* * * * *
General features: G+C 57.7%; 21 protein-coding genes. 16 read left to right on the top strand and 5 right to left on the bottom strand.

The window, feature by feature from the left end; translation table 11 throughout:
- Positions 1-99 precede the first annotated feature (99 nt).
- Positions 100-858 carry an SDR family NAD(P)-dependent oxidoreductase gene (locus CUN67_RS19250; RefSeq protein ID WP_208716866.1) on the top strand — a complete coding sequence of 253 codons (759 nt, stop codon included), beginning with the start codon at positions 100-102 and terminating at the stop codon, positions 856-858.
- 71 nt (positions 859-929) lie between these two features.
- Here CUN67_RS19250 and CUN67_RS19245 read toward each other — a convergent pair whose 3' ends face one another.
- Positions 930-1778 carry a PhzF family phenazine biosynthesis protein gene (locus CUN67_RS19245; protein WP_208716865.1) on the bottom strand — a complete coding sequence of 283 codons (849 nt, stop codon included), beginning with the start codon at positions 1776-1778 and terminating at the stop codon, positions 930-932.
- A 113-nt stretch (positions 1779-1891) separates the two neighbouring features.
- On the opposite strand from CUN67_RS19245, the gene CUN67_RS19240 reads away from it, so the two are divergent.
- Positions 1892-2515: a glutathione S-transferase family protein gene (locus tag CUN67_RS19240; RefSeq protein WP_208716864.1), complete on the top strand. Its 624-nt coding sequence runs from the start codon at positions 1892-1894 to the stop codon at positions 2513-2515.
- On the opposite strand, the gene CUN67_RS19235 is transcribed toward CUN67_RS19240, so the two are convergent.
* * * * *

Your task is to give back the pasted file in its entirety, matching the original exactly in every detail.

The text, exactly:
General features: G+C 57.7%; 21 protein-coding genes. 16 read left to right on the top strand and 5 right to left on the bottom strand.

The window, feature by feature from the left end; translation table 11 throughout:
- Positions 1-99 precede the first annotated feature (99 nt).
- Positions 100-858 carry an SDR family NAD(P)-dependent oxidoreductase gene (locus CUN67_RS19250; RefSeq protein ID WP_208716866.1) on the top strand — a complete coding sequence of 253 codons (759 nt, stop codon included), beginning with the start codon at positions 100-102 and terminating at the stop codon, positions 856-858.
- 71 nt (positions 859-929) lie between these two features.
- Here CUN67_RS19250 and CUN67_RS19245 read toward each other — a convergent pair whose 3' ends face one another.
- Positions 930-1778 carry a PhzF family phenazine biosynthesis protein gene (locus CUN67_RS19245; protein WP_208716865.1) on the bottom strand — a complete coding sequence of 283 codons (849 nt, stop codon included), beginning with the start codon at positions 1776-1778 and terminating at the stop codon, positions 930-932.
- A 113-nt stretch (positions 1779-1891) separates the two neighbouring features.
- On the opposite strand from CUN67_RS19245, the gene CUN67_RS19240 reads away from it, so the two are divergent.
- Positions 1892-2515: a glutathione S-transferase family protein gene (locus tag CUN67_RS19240; RefSeq protein WP_208716864.1), complete on the top strand. Its 624-nt coding sequence runs from the start codon at positions 1892-1894 to the stop codon at positions 2513-2515.
- On the opposite strand, the gene CUN67_RS19235 is transcribed toward CUN67_RS19240, so the two are convergent.